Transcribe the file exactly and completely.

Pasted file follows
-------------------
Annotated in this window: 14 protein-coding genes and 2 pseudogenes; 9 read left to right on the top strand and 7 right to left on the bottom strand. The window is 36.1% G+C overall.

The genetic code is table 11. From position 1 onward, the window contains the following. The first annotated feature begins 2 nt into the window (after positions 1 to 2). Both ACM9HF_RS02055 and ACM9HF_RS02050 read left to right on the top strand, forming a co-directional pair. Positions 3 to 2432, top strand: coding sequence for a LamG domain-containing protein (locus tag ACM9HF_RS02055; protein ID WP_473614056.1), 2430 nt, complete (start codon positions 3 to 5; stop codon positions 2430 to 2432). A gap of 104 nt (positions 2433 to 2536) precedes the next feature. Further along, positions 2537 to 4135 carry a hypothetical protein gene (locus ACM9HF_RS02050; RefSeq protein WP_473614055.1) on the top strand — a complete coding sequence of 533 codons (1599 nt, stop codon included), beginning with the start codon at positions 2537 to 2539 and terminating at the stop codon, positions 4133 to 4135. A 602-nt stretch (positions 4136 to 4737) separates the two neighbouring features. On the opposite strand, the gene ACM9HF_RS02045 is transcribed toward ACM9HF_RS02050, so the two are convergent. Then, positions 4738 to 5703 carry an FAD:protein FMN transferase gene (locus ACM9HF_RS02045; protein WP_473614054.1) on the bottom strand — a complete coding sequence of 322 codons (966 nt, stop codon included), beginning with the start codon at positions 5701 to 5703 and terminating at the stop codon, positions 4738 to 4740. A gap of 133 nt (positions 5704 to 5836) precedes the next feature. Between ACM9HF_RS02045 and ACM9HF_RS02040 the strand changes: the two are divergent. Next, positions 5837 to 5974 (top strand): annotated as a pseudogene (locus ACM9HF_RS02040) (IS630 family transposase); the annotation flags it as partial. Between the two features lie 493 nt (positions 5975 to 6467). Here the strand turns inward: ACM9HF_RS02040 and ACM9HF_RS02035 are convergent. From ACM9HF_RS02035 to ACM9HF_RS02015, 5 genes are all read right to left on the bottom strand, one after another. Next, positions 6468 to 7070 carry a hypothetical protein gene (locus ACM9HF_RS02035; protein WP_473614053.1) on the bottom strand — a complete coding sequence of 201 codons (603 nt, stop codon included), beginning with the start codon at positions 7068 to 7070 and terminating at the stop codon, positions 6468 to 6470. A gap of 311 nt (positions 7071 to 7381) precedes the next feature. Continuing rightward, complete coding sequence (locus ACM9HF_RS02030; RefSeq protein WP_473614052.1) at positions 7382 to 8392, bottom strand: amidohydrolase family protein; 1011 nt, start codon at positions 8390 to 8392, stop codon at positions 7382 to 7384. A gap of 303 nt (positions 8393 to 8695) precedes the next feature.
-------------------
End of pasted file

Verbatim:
Annotated in this window: 14 protein-coding genes and 2 pseudogenes; 9 read left to right on the top strand and 7 right to left on the bottom strand. The window is 36.1% G+C overall.

The genetic code is table 11. From position 1 onward, the window contains the following. The first annotated feature begins 2 nt into the window (after positions 1 to 2). Both ACM9HF_RS02055 and ACM9HF_RS02050 read left to right on the top strand, forming a co-directional pair. Positions 3 to 2432, top strand: coding sequence for a LamG domain-containing protein (locus tag ACM9HF_RS02055; protein ID WP_473614056.1), 2430 nt, complete (start codon positions 3 to 5; stop codon positions 2430 to 2432). A gap of 104 nt (positions 2433 to 2536) precedes the next feature. Further along, positions 2537 to 4135 carry a hypothetical protein gene (locus ACM9HF_RS02050; RefSeq protein WP_473614055.1) on the top strand — a complete coding sequence of 533 codons (1599 nt, stop codon included), beginning with the start codon at positions 2537 to 2539 and terminating at the stop codon, positions 4133 to 4135. A 602-nt stretch (positions 4136 to 4737) separates the two neighbouring features. On the opposite strand, the gene ACM9HF_RS02045 is transcribed toward ACM9HF_RS02050, so the two are convergent. Then, positions 4738 to 5703 carry an FAD:protein FMN transferase gene (locus ACM9HF_RS02045; protein WP_473614054.1) on the bottom strand — a complete coding sequence of 322 codons (966 nt, stop codon included), beginning with the start codon at positions 5701 to 5703 and terminating at the stop codon, positions 4738 to 4740. A gap of 133 nt (positions 5704 to 5836) precedes the next feature. Between ACM9HF_RS02045 and ACM9HF_RS02040 the strand changes: the two are divergent. Next, positions 5837 to 5974 (top strand): annotated as a pseudogene (locus ACM9HF_RS02040) (IS630 family transposase); the annotation flags it as partial. Between the two features lie 493 nt (positions 5975 to 6467). Here the strand turns inward: ACM9HF_RS02040 and ACM9HF_RS02035 are convergent. From ACM9HF_RS02035 to ACM9HF_RS02015, 5 genes are all read right to left on the bottom strand, one after another. Next, positions 6468 to 7070 carry a hypothetical protein gene (locus ACM9HF_RS02035; protein WP_473614053.1) on the bottom strand — a complete coding sequence of 201 codons (603 nt, stop codon included), beginning with the start codon at positions 7068 to 7070 and terminating at the stop codon, positions 6468 to 6470. A gap of 311 nt (positions 7071 to 7381) precedes the next feature. Continuing rightward, complete coding sequence (locus ACM9HF_RS02030; RefSeq protein WP_473614052.1) at positions 7382 to 8392, bottom strand: amidohydrolase family protein; 1011 nt, start codon at positions 8390 to 8392, stop codon at positions 7382 to 7384. A gap of 303 nt (positions 8393 to 8695) precedes the next feature.